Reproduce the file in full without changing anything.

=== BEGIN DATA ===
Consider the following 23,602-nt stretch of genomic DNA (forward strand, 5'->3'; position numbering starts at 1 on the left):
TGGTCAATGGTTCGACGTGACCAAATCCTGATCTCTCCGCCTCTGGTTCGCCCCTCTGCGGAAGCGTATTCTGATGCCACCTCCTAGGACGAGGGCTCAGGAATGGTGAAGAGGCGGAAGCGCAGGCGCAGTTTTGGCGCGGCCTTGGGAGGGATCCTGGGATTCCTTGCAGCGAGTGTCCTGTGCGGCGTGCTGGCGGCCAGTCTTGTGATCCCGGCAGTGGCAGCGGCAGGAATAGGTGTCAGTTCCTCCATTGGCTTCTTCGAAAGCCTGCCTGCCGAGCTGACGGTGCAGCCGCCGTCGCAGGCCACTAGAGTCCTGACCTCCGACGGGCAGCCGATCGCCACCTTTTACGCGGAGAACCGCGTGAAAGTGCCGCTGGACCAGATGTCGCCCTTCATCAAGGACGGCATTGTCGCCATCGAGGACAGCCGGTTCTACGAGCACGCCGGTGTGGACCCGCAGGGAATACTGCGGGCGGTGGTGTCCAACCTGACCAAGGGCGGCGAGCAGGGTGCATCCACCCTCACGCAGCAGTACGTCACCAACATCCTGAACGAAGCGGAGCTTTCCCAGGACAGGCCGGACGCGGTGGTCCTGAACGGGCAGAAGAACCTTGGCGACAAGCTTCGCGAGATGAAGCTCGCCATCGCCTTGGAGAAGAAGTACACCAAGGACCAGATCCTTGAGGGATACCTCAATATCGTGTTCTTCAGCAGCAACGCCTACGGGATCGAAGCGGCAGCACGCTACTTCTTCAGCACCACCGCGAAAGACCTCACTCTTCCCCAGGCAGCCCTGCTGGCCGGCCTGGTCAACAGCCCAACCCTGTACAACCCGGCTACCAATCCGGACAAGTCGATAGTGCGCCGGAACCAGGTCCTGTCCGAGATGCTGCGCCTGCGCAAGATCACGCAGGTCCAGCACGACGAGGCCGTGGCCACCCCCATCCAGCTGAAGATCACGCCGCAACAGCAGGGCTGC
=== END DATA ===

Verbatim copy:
Consider the following 23,602-nt stretch of genomic DNA (forward strand, 5'->3'; position numbering starts at 1 on the left):
TGGTCAATGGTTCGACGTGACCAAATCCTGATCTCTCCGCCTCTGGTTCGCCCCTCTGCGGAAGCGTATTCTGATGCCACCTCCTAGGACGAGGGCTCAGGAATGGTGAAGAGGCGGAAGCGCAGGCGCAGTTTTGGCGCGGCCTTGGGAGGGATCCTGGGATTCCTTGCAGCGAGTGTCCTGTGCGGCGTGCTGGCGGCCAGTCTTGTGATCCCGGCAGTGGCAGCGGCAGGAATAGGTGTCAGTTCCTCCATTGGCTTCTTCGAAAGCCTGCCTGCCGAGCTGACGGTGCAGCCGCCGTCGCAGGCCACTAGAGTCCTGACCTCCGACGGGCAGCCGATCGCCACCTTTTACGCGGAGAACCGCGTGAAAGTGCCGCTGGACCAGATGTCGCCCTTCATCAAGGACGGCATTGTCGCCATCGAGGACAGCCGGTTCTACGAGCACGCCGGTGTGGACCCGCAGGGAATACTGCGGGCGGTGGTGTCCAACCTGACCAAGGGCGGCGAGCAGGGTGCATCCACCCTCACGCAGCAGTACGTCACCAACATCCTGAACGAAGCGGAGCTTTCCCAGGACAGGCCGGACGCGGTGGTCCTGAACGGGCAGAAGAACCTTGGCGACAAGCTTCGCGAGATGAAGCTCGCCATCGCCTTGGAGAAGAAGTACACCAAGGACCAGATCCTTGAGGGATACCTCAATATCGTGTTCTTCAGCAGCAACGCCTACGGGATCGAAGCGGCAGCACGCTACTTCTTCAGCACCACCGCGAAAGACCTCACTCTTCCCCAGGCAGCCCTGCTGGCCGGCCTGGTCAACAGCCCAACCCTGTACAACCCGGCTACCAATCCGGACAAGTCGATAGTGCGCCGGAACCAGGTCCTGTCCGAGATGCTGCGCCTGCGCAAGATCACGCAGGTCCAGCACGACGAGGCCGTGGCCACCCCCATCCAGCTGAAGATCACGCCGCAACAGCAGGGCTGC